Journal cover Journal topic
Geographica Helvetica
Geogr. Helv., 72, 393-404, 2017
https://doi.org/10.5194/gh-72-393-2017
© Author(s) 2017. This work is distributed under
the Creative Commons Attribution 3.0 License.
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10 Oct 2017
Revolution ohne Kiel und ohne Revolution – Die quantitativ-theoretische Geographie in Erlangen
Katharina Paulus Universität Erlangen-Nürnberg, Institut für Geographie, Wetterkreuz 15, 91058 Erlangen, Germany
Abstract. This article aims at expanding the predominant narrative of a Quantitative Revolution in German-speaking geography, to develop a more complex and multifaceted perspective on this chapter of the discipline's history. For this purpose, I take a closer look at the institute of geography in Erlangen. Eugen Wirth, the long-term chair holder in Erlangen, argued that here, in contrast to the majority of other institutes, the implementation of quantitative methods started in 1932, when Walter Christaller submitted his thesis: Central Places in Southern Germany. According to Wirth a dissertation supervised by him in 1969 was a further step towards the use of quantitative methods. I argue that Wirth made a significant contribution to the debate on quantitative theoretical geography in Germany with his textbook Theoretical Geography published in 1979, although the book was subsequently criticised and strongly rejected by Bartels and others as a conservative embrace.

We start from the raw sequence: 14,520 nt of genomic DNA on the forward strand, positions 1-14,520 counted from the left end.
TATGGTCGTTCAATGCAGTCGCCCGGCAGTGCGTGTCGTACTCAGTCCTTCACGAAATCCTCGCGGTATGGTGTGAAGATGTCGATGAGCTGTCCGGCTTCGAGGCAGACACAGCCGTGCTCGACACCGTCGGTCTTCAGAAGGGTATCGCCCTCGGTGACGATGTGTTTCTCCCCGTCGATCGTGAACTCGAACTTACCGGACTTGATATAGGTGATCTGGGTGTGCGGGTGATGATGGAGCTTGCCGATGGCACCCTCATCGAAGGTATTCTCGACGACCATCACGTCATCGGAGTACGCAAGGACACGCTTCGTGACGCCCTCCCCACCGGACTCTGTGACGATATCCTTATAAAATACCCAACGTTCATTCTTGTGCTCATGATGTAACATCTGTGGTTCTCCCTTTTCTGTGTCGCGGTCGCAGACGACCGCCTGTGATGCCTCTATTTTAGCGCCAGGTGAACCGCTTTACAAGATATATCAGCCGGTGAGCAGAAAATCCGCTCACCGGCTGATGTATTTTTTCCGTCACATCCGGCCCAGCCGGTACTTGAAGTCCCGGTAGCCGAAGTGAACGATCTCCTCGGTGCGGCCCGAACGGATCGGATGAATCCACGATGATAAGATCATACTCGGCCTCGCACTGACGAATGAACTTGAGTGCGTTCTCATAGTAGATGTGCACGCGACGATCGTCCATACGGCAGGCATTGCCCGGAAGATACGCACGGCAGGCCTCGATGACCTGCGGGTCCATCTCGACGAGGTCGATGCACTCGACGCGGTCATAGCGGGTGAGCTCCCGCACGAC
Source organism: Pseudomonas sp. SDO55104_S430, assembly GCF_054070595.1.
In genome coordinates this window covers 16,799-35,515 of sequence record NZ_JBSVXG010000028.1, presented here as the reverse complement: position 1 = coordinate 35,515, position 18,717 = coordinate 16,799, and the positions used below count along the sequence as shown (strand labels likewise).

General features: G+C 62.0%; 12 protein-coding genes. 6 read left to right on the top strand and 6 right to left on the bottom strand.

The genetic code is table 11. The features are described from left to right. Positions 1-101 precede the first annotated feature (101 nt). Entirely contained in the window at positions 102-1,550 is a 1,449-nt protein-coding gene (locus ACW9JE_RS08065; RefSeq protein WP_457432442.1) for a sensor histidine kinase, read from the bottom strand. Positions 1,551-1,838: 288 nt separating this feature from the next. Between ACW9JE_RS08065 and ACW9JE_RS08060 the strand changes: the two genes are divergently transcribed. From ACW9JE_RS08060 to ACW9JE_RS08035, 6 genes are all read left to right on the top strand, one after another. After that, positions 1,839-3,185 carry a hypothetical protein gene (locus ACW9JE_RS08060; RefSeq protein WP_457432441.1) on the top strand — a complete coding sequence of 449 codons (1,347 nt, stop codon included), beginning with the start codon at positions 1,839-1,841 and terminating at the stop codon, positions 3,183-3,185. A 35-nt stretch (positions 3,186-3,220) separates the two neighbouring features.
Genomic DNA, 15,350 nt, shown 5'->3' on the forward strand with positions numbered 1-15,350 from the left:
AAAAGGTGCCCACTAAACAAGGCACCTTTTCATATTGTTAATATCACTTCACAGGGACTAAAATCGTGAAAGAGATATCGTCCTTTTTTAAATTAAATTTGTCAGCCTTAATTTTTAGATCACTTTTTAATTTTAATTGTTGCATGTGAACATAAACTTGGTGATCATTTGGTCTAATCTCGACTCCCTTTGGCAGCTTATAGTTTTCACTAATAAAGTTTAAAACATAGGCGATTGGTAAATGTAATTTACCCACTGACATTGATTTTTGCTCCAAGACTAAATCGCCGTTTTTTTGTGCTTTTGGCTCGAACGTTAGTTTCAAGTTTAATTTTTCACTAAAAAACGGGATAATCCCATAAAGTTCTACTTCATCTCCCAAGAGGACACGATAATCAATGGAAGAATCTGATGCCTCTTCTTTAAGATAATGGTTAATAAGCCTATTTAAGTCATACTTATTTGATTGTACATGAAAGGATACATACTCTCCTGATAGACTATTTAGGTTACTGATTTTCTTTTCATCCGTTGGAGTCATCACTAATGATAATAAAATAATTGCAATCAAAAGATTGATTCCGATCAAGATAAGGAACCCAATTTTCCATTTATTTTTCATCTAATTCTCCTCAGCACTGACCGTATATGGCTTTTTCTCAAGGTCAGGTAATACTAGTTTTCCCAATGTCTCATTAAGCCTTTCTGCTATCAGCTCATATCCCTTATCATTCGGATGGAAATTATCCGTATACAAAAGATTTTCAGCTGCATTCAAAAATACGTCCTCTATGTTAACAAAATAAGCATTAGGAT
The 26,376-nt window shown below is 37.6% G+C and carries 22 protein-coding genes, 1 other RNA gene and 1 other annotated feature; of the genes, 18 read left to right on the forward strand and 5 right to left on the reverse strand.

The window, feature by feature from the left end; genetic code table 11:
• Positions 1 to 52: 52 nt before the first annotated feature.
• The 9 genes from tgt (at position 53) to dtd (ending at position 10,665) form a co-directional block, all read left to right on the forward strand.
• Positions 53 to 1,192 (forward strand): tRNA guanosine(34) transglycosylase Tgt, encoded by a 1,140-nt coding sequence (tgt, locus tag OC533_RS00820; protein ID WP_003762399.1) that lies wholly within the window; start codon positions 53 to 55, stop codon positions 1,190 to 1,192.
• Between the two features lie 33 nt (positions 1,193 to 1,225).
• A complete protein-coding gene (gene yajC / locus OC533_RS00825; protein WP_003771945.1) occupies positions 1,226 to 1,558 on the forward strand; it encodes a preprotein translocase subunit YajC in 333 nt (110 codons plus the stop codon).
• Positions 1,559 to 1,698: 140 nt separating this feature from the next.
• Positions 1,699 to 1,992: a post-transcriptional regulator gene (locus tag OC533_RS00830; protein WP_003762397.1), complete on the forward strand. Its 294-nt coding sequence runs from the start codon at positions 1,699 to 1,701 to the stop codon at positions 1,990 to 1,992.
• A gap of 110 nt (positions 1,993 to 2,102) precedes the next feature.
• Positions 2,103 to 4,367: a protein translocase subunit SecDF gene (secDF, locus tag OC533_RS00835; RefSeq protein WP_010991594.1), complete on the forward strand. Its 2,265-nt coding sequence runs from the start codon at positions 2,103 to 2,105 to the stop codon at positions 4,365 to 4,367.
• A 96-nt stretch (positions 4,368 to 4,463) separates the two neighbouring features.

By examining this local negotiation process, I develop one of many narratives, that stand opposed to a unified account with which the general assembly of geographers in 1969 and Bartels' Geographie des Menschen uniquely motivated the abandonment of the concept of Länderkunde.


Citation: Paulus, K.: Revolution ohne Kiel und ohne Revolution – Die quantitativ-theoretische Geographie in Erlangen, Geogr. Helv., 72, 393-404, https://doi.org/10.5194/gh-72-393-2017, 2017.
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